Recently I came into a client who had a Windows XP machine that contained a nasty little virus that rendered the machine nearly unusable. When the machine would boot the CPU was pegging out at 100%, causing the GUI to be nearly unresponsive.
I attempted to run AVG, Avast, Malwarebytes - but all for naught. The machine was so slow it seemed as if installing a simple anti-virus tool was going to take me an entire 40 hour work week. So I opted for a different approach. Instead of allowing Windows to boot, I decided it was time take advantage of my good old friend, Linux! That's right, Linux can scan a Windows machine for viruses, and it does it quite well. And in this article I am going to show you a quick way to achieve this.
What you need
Amidst all the simplicity you will enjoy with the Linux scanning, there are a few things you will need. First you need to remove that drive from the Windows machine. That's right, we're going to attach it to the Linux machine and do a scan of this now "external" drive. I prefer to use a tool that allows me to attach the drive such that the drive is attached to the machine via USB.
You will also want to have a modern instance of Linux up and running. The machine can already be on. In fact, it's better if it is.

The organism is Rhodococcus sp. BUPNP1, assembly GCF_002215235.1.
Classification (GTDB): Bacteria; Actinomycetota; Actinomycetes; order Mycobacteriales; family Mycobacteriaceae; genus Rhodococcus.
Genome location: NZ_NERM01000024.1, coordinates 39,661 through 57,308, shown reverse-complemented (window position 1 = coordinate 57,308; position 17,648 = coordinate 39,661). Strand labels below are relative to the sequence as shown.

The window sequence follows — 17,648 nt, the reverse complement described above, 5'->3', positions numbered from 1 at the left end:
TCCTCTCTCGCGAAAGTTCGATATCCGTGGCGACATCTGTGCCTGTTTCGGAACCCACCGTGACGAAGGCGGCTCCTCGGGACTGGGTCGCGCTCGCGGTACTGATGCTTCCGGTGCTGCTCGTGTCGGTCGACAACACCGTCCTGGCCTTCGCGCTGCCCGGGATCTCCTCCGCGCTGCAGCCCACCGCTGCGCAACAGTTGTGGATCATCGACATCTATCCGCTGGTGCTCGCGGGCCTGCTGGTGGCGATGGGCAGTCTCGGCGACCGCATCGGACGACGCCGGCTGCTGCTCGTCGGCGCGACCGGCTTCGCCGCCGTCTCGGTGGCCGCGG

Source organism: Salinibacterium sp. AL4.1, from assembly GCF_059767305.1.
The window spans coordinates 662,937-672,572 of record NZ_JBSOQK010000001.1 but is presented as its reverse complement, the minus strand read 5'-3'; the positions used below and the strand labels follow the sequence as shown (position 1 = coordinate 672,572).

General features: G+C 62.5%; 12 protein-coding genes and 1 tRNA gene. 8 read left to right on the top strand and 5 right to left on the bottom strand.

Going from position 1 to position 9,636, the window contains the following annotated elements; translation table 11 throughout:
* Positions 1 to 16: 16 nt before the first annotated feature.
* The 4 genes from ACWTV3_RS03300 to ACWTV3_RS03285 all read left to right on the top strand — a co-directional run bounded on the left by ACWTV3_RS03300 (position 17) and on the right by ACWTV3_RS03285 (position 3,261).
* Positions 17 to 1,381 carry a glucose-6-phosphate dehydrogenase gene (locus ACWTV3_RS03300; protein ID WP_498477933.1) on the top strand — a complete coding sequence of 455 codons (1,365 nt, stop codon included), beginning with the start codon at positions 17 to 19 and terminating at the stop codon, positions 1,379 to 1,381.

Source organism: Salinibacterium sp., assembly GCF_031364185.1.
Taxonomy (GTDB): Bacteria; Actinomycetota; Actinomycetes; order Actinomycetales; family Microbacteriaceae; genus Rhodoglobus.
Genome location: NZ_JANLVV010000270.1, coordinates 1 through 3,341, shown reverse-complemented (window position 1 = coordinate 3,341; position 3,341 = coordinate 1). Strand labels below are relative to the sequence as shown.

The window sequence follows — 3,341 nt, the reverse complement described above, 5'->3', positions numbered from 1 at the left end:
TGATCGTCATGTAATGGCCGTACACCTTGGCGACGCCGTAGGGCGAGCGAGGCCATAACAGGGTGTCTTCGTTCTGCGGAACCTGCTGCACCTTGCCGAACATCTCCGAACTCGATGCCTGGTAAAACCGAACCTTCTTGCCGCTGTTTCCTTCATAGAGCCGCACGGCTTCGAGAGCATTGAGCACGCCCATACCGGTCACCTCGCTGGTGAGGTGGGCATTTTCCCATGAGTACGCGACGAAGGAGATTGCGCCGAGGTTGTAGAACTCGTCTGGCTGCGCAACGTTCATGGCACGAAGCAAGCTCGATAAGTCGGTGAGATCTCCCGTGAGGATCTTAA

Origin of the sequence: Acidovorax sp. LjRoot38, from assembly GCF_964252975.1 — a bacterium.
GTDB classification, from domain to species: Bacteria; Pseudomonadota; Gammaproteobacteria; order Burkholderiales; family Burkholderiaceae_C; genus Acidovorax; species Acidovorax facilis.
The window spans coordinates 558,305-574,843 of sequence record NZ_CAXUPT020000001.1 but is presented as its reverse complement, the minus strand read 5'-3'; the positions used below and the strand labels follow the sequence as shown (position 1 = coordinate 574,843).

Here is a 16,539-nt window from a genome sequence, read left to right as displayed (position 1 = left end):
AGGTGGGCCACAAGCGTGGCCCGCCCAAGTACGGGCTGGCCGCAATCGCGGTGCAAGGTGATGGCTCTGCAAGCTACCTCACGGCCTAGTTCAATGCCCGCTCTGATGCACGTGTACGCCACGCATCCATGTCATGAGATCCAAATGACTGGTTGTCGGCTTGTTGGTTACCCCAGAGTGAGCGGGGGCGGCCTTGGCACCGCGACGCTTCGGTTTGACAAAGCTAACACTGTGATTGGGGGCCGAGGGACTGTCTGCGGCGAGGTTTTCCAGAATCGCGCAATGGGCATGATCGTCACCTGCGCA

You will also need to install an anti-virus on Linux. http://www.f-prot.com/download/home_user/ is an outstanding choice.
The "how to"
The first thing you need to do is connect the infected drive to the Linux machine. Depending upon your distribution, an icon should appear on your desktop. If it does, double click that icon so to ensure the drive mounts. Now check to where that drive mounted (most likely in /media). What you will now do is use your Linux scanning tool to scan that mounted drive.
Let's say you are using F-Prot. To run this scan you would issue the command:
fpscan --disinfect /media/DISK
Where DISK is the mount point of your disk.
This will scan that drive and disinfect it. Understand that if one scanner doesn't locate the infected files you might want to run a different scan. You can use ClamAV for email-based viruses (Check out my article "Scan your Linux machine for viruses with ClamTK" for using a GUI front end for ClamAV). NOTE: I will be doing an article on installing and using Avira Antivir on Linux this week.
Hopefully one of your anti-virus tools will have caught the culprit and either quarantined or removed the virus. Once you are done with the scan, make sure you unmount the "external" drive before you remove the hardware.
After the hard drive is off the Linux machine, re-install it to the Windows machine, and boot up. Hopefully you are good to go.
You probably never thought you would need any anti-virus on a Linux machine. Well, if your Windows machine has become unusable you have found the perfect use for such a combination. And remember, if you are using Linux for your mail server, you should certainly have anti-virus installed.
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Ghacks is a technology news blog that was founded in 2005 by Martin Brinkmann. It has since then become one of the most popular tech news sites on the Internet with five authors and regular contributions from freelance writers.